Rejection. No matter what form it comes in, it always hurts.
Big or small, we’re all familiar with the very uncomfortable feeling that pops up when we feel left out, ostracised or ignored. At times, the simple act of having to wait for someone to reply to a text can be enough to spark the feeling of rejection, and before we know it we’re anxiously pressing the home button on our phones to see if they’ve replied. And then there are the blatant displays of rejection – like being told by your partner that they don’t love you anymore, or falling out with a friend and finding yourself ostracised from the group.
Rejection leads to really strong physical sensations in our bodies, we can really sense it when it’s there – the tightening of our throats, the contracting of our stomachs, the tensing of our bodies. It also leads to really strong urges (like grovelling or begging), which occasionally lead us to sacrifice our self-respect; especially if we’re enticed by the belief that following these urges will reverse the reality of being rejected. This means that when we are in the clutches of ‘rejection’, we often tolerate things from others or act in ways that we’d prefer not to…
So why is rejection so painful? Well, you can thank evolution for that one. Rejection is actually an extremely effective survival instinct. As human beings, our number one priority is survival. Take Grug the caveman as an example. Grug, is much more likely to be eaten by a sabre-toothed tiger if he wanders off alone. But if he’s in his pack, he’s much more difficult to catch, so he does whatever he can to avoid isolation or rejection from the group, in order to stay safe. Hence the intensity of your urges and the potency of those physical sensations, they’re trying to keep you alive!
But these reactions aren’t so helpful in modern society. We aren’t defending ourselves from wild beasts anymore, so emotions such as rejection don’t make as much sense to us, often leading us to feel confused about their presence, intensity or function. This can result in us trying to control the emotion, by pushing it away or getting rid of it by doing what the emotion wants us to do, even if it doesn’t lead to an effective outcome.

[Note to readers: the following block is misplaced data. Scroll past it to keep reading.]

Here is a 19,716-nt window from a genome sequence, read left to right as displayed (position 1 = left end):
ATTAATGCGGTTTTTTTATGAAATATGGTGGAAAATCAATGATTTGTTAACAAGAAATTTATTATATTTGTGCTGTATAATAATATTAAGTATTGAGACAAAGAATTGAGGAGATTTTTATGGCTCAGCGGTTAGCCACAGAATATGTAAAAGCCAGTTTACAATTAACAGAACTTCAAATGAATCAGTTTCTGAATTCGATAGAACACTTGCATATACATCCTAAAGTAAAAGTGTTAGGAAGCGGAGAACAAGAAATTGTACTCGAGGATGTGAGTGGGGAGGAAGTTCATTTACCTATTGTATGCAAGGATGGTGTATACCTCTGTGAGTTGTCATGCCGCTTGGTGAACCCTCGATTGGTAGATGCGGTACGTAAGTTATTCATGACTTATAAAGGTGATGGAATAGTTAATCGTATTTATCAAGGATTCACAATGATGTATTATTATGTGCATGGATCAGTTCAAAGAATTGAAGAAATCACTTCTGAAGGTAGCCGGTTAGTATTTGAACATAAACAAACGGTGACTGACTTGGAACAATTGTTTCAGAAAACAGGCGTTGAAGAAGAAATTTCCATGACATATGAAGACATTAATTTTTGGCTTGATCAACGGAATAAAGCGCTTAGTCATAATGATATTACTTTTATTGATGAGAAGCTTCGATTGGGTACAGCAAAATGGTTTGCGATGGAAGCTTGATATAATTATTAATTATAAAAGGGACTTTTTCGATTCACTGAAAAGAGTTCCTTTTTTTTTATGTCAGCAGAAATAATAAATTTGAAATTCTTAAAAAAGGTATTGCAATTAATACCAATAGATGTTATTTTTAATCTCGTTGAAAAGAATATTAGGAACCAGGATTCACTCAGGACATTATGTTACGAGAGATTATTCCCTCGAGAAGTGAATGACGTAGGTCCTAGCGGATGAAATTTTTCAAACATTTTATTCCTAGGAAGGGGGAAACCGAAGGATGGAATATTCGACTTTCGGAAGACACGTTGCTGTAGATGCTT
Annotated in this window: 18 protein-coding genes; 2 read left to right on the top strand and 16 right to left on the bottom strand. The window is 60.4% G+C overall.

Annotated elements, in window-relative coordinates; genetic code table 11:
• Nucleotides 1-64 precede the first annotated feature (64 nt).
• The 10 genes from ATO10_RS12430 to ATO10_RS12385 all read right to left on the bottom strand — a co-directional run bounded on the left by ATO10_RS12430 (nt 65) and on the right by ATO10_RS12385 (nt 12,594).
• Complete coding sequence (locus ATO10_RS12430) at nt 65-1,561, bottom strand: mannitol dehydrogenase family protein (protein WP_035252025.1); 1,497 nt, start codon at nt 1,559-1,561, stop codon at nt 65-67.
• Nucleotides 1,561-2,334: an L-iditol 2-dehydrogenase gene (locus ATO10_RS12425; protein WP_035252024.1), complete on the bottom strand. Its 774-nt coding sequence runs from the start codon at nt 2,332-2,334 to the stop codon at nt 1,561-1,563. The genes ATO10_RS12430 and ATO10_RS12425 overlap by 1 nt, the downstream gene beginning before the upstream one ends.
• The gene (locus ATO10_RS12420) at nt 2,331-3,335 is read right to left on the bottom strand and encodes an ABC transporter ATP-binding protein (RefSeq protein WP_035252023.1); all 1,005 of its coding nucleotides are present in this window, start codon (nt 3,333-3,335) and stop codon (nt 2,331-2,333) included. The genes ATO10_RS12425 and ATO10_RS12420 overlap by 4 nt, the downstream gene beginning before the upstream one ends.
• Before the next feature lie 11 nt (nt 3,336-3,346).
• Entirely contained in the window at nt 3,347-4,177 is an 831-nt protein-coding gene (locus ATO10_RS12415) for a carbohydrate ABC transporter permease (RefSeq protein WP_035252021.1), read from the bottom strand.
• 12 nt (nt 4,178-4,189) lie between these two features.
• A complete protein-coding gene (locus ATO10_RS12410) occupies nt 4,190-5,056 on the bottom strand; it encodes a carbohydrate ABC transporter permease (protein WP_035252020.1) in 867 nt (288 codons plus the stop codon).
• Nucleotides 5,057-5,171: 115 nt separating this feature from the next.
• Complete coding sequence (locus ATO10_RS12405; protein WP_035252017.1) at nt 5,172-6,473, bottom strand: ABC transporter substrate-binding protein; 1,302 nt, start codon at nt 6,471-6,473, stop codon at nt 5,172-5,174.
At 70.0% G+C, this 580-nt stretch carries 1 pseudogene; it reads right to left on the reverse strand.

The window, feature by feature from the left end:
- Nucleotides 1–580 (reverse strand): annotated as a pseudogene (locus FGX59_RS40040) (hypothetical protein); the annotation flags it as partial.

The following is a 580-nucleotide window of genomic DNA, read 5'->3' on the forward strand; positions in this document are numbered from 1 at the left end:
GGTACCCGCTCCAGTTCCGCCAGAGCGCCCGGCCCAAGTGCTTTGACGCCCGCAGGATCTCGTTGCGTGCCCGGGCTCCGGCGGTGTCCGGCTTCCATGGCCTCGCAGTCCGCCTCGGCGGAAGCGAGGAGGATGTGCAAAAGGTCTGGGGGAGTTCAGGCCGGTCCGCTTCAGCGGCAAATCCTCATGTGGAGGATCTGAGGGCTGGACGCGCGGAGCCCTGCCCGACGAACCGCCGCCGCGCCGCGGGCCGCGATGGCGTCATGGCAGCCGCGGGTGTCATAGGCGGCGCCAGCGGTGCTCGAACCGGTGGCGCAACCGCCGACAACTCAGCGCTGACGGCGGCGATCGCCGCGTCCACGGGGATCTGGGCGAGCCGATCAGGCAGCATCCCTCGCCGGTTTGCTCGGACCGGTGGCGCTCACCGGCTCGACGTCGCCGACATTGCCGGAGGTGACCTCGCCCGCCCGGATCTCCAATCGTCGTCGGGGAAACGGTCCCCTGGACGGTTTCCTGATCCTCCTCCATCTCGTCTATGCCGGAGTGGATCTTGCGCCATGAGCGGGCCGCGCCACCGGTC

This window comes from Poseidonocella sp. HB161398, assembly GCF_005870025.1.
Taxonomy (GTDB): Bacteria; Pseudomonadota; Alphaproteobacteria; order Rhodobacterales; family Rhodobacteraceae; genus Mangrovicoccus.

So, how can we deal with rejection effectively when it invariably shows up? Here are three simple steps:
1. Be curious about your emotion. Try to describe it non-judgementally. Work out why it’s there - ask yourself, “What is it trying to do for me?” Emotions aren’t cruel; they’re just desperate to keep you alive. So reframing the experience of this emotion is really important. How much easier is it to tolerate your feelings of rejection when you say to yourself, “Oh, so the reason why I am feeling so uncomfortable is because my emotions really care about me”? This is a far better approach than getting caught up with “Why do I feel so awful, I can’t stand this!” If you think like this, chances are that you won’t believe that you can cope, when in fact you most definitely can (if you are reading this then you’ve already undeniably survived a difficult emotion in your time!).
2. Embrace the emotion. Emotions are persistent when you mess with them, so the more you try to fight with them or push them away, the more persistent they become. Fighting with an emotion rarely makes it go away; in fact, it usually makes it worse. Instead, practice accepting your emotions, just allowing them to be there. If they feel really uncomfortable, take some long deep breaths, and tell yourself that it’s going to be ok. The more you allow your emotion to be there, the sooner they usually pass. While emotions are persistent, they’re also a bit flaky. They tend to move on unless something keeps reactivating them. Notice if you are doing something that is perpetuating your emotions like flicking through old pictures or stalking your ex on social media.
3. Breathe into it and remind yourself that it’s ok to have emotions, that they always pass, and that you can cope with them.
You can use these skills with any emotion, not just the feeling of rejection. Allow yourself to practice with more easily tolerated emotions.
So the three simple steps to remember are…
Step One: Be curious about the emotion, notice it non-judgementally describe the emotion as it is and see the survival function of it.
Step Two: Embrace the emotion, allow it to be there. Don’t fight with it or struggle with it, just create space – you are bigger than your emotion. An emotion is just a small part of you.
Step Three: Breathe into and around the emotion. Remind yourself that emotions are natural, that they always pass, and that you can cope with them.
If you stop to do this before sending 10 grovelling messages to your ex – I’m pretty sure you’ll get a better outcome (for everyone involved).
May you keep happiness in sight x